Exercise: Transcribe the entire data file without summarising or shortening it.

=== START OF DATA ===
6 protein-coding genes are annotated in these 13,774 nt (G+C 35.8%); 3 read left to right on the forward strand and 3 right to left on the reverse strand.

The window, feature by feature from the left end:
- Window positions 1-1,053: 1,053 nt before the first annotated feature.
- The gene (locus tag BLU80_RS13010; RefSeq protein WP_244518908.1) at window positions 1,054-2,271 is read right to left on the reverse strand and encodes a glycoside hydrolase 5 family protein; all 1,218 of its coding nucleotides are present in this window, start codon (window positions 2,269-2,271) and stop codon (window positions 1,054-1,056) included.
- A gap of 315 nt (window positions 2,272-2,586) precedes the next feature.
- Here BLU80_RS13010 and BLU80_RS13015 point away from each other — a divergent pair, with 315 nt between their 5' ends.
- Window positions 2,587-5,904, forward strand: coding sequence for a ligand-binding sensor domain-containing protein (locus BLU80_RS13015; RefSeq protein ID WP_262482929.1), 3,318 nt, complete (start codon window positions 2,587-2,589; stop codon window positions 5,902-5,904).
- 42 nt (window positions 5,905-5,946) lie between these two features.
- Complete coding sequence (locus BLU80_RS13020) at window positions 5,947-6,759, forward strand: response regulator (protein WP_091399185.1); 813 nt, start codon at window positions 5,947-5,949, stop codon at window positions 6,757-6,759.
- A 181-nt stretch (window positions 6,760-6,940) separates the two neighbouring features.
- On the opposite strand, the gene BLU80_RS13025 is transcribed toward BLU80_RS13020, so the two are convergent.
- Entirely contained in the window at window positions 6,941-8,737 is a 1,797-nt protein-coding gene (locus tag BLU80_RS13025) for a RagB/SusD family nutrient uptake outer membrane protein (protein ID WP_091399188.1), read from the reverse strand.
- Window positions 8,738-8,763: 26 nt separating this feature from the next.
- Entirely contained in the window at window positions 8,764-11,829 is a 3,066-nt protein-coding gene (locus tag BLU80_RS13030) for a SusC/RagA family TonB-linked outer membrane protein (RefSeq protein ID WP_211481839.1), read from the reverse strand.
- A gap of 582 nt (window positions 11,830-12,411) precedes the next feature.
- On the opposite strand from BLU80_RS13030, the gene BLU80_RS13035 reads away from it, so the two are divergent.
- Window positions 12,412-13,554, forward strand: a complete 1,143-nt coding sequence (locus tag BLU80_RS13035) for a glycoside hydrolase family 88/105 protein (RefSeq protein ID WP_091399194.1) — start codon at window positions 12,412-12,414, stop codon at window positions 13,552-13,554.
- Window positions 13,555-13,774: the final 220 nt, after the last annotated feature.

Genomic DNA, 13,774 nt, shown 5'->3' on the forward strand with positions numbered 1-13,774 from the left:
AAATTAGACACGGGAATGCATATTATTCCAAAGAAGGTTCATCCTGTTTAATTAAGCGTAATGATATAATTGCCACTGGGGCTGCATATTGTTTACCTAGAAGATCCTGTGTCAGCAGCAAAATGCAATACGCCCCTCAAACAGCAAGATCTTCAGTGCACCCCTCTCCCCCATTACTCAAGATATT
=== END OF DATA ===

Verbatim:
6 protein-coding genes are annotated in these 13,774 nt (G+C 35.8%); 3 read left to right on the forward strand and 3 right to left on the reverse strand.

The window, feature by feature from the left end:
- Window positions 1-1,053: 1,053 nt before the first annotated feature.
- The gene (locus tag BLU80_RS13010; RefSeq protein WP_244518908.1) at window positions 1,054-2,271 is read right to left on the reverse strand and encodes a glycoside hydrolase 5 family protein; all 1,218 of its coding nucleotides are present in this window, start codon (window positions 2,269-2,271) and stop codon (window positions 1,054-1,056) included.
- A gap of 315 nt (window positions 2,272-2,586) precedes the next feature.
- Here BLU80_RS13010 and BLU80_RS13015 point away from each other — a divergent pair, with 315 nt between their 5' ends.
- Window positions 2,587-5,904, forward strand: coding sequence for a ligand-binding sensor domain-containing protein (locus BLU80_RS13015; RefSeq protein ID WP_262482929.1), 3,318 nt, complete (start codon window positions 2,587-2,589; stop codon window positions 5,902-5,904).
- 42 nt (window positions 5,905-5,946) lie between these two features.
- Complete coding sequence (locus BLU80_RS13020) at window positions 5,947-6,759, forward strand: response regulator (protein WP_091399185.1); 813 nt, start codon at window positions 5,947-5,949, stop codon at window positions 6,757-6,759.
- A 181-nt stretch (window positions 6,760-6,940) separates the two neighbouring features.
- On the opposite strand, the gene BLU80_RS13025 is transcribed toward BLU80_RS13020, so the two are convergent.
- Entirely contained in the window at window positions 6,941-8,737 is a 1,797-nt protein-coding gene (locus tag BLU80_RS13025) for a RagB/SusD family nutrient uptake outer membrane protein (protein ID WP_091399188.1), read from the reverse strand.
- Window positions 8,738-8,763: 26 nt separating this feature from the next.
- Entirely contained in the window at window positions 8,764-11,829 is a 3,066-nt protein-coding gene (locus tag BLU80_RS13030) for a SusC/RagA family TonB-linked outer membrane protein (RefSeq protein ID WP_211481839.1), read from the reverse strand.
- A gap of 582 nt (window positions 11,830-12,411) precedes the next feature.
- On the opposite strand from BLU80_RS13030, the gene BLU80_RS13035 reads away from it, so the two are divergent.
- Window positions 12,412-13,554, forward strand: a complete 1,143-nt coding sequence (locus tag BLU80_RS13035) for a glycoside hydrolase family 88/105 protein (RefSeq protein ID WP_091399194.1) — start codon at window positions 12,412-12,414, stop codon at window positions 13,552-13,554.
- Window positions 13,555-13,774: the final 220 nt, after the last annotated feature.

Genomic DNA, 13,774 nt, shown 5'->3' on the forward strand with positions numbered 1-13,774 from the left:
AAATTAGACACGGGAATGCATATTATTCCAAAGAAGGTTCATCCTGTTTAATTAAGCGTAATGATATAATTGCCACTGGGGCTGCATATTGTTTACCTAGAAGATCCTGTGTCAGCAGCAAAATGCAATACGCCCCTCAAACAGCAAGATCTTCAGTGCACCCCTCTCCCCCATTACTCAAGATATT